Nor is this series of plays in the second quarter to open a drive, the first of which sees this really cool quarterback keep, again utilizing that weird, offset empty backfield formation that puts Ginn even with Smith out in the slot. Instead of a screen fake on this one, Ginn darts inside, with the entire line blocking down towards the short side of the field, selling a handoff to Ginn to the linebackers, who bite on the fake. Smith, however, fakes that handoff, cutting right outside of the unblocked defensive end (it’s unclear if this is a read option, but my guess is no. If it was, that end is being read by Smith) and into open space vacated by the linebackers.

It doesn’t go for much here, but this is a very nice setup play to make those linebackers think, and it serves as a nice workaround to run against that heavy front that Michigan was showing to try to stop Pittman and Wells.

A play later, after a quarter of wide open spread offense and passing, Bollman hits Michigan with the power, and all it takes is one sloppy tackle attempt for Wells to gash the Wolverines for six. Michigan comes out with just two linebackers on the field, and a four man front to match Ohio State’s six man offensive front thanks to the inclusion of a tight end. With even numbers in the box, Ohio State is finally able to run comfortably, which it hadn’t really been able to do up to this point.

However, because of an atrocious block on the far left side of the line, that numbers advantage quickly goes away, as a Michigan end breaks right through the line and into the backfield. Luckily for the Buckeyes, Wells makes a spectacular play, and the rest of the line’s seal is good, leaving Wells with just one linebacker and one safety in a position to stop him. He hits the hole and picks up a really nice block from Kirk Barton, who does a very good job of thinking on his feet and picking up that linebacker in the cutback lane. From there, it’s just about Wells being more talented than anyone trying to tackle him.

Save for that run, however, Ohio State found almost all of its success in the first half in the air, including on the next drive, when Smith finds Ginn on a beautiful play action for a touchdown. Unlike a lot of the other passes, this is coming from a distinctly old school look, with everybody on the line, including Ginn, who lines up with his hand in the grass at the end of the line. Ohio State runs mass protection, keeping everyone else in to block while Ginn runs the only route, to keep Smith clean after the play action fake drags those linebackers and safeties in.

Ginn is just running a skinny post, looking to catch the defense off guard with his speed before they realize that Smith didn’t actually hand the ball off. It doesn’t work perfectly because he’s still covered pretty well, but he’s open enough that a good throw from Smith beats the coverage. Again, this is a really cool blend of power football and spread concepts, getting that talent into space. More of this from Bollman in general, and Tressel probably has a few more wins under his belt.

In the second half, however, the Buckeyes did just as they had so many times before under Tressel, reverting into a much more run focused shell, looking to control the ball and prevent Michigan’s offense from being on the field enough to erase the 28-14 Buckeye lead at the half. It all just falls apart. The rushing attack becomes essentially the entire offense, as Smith goes 1-for-7 passing in the third quarter, with little to no creativity in the play design. Ohio State looked a lot like a team that had showed all of the firepower it wanted to show, and was ready to just wrap the game up in bubblewrap and be done with it.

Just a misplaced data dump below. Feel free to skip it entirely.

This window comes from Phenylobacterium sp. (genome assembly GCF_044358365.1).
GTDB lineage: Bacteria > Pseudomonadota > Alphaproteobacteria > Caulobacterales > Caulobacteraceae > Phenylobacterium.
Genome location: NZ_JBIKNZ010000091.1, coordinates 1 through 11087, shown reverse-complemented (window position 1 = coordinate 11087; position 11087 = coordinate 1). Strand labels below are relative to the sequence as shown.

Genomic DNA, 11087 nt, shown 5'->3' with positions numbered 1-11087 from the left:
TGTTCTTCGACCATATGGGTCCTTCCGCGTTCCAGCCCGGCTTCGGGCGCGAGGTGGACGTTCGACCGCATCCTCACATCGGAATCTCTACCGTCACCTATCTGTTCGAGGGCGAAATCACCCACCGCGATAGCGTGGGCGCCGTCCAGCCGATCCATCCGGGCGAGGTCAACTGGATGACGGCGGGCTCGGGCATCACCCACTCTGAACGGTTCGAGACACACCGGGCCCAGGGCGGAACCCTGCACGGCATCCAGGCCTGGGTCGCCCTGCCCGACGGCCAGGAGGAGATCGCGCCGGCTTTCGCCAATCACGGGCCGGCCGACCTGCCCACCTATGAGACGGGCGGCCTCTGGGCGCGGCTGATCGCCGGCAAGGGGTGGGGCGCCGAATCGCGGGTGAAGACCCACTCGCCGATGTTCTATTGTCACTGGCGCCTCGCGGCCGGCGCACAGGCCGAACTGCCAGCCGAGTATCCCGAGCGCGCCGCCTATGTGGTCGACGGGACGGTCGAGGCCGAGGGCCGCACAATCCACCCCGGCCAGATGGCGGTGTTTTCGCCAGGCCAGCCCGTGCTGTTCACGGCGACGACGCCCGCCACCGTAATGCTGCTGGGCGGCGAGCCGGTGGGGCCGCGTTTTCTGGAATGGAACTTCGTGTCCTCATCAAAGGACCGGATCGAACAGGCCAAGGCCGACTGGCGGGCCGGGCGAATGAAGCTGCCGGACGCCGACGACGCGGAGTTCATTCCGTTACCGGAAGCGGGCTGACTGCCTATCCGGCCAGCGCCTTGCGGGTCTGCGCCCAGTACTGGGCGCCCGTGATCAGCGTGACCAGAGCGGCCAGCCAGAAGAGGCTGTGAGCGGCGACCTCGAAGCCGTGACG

That works against quite a few teams, but it doesn’t work against Michigan, and were it not for a great effort from Antonio Pittman on a big touchdown run, the Wolverines would’ve taken the lead during this dry spell from the Buckeyes, because as it turns out, conservative offense doesn’t really work when you’re also constantly turning the ball over, as Ohio State was.

It wasn’t until the fourth quarter, while clutching to a 35-31 lead, that Ohio State realized it still had all of that firepower, and could use it to put the game away.

That meant a return to the spread concepts that worked so well to start the game, like this quick hitter to Ginn on a short curl. The Buckeyes are five-wide again here, with Smith eyeing Ginn the whole way despite the run route happening on the other side of the field, in what looks very similar to that first quarter touchdown play, albeit with a deep threat out of the backside slot rather than a quick curl. Michigan is in man coverage again, and cornerback Morgan Trent has absolutely no hope against Ginn, who turns the short pass into a big gain.

This was where Ohio State was at its best in this game. Michigan could match the Buckeyes up front, but outside of cornerback Leon Hall, nobody in this backfield could keep up with Ohio State’s wideouts.

Even though this drive ended in another turnover after what seemed like the 30th bad snap of the game, Ohio State seemed to take the correct lesson away from it: stay creative, stay loose, and just do what works.

A few minutes later, still holding onto that lead, the Buckeyes stuck with what worked, broke out some creative run plays to get around the Michigan front seven, and worked down into the red zone, giving Smith one more chance to make a play to the perimeter, right at the weak part of the Wolverine defense.

Just as it had been all game, when it came down to this single coverage matchups in the passing game, Michigan had no hope of stopping it, regardless of the receiver on the end of the pass.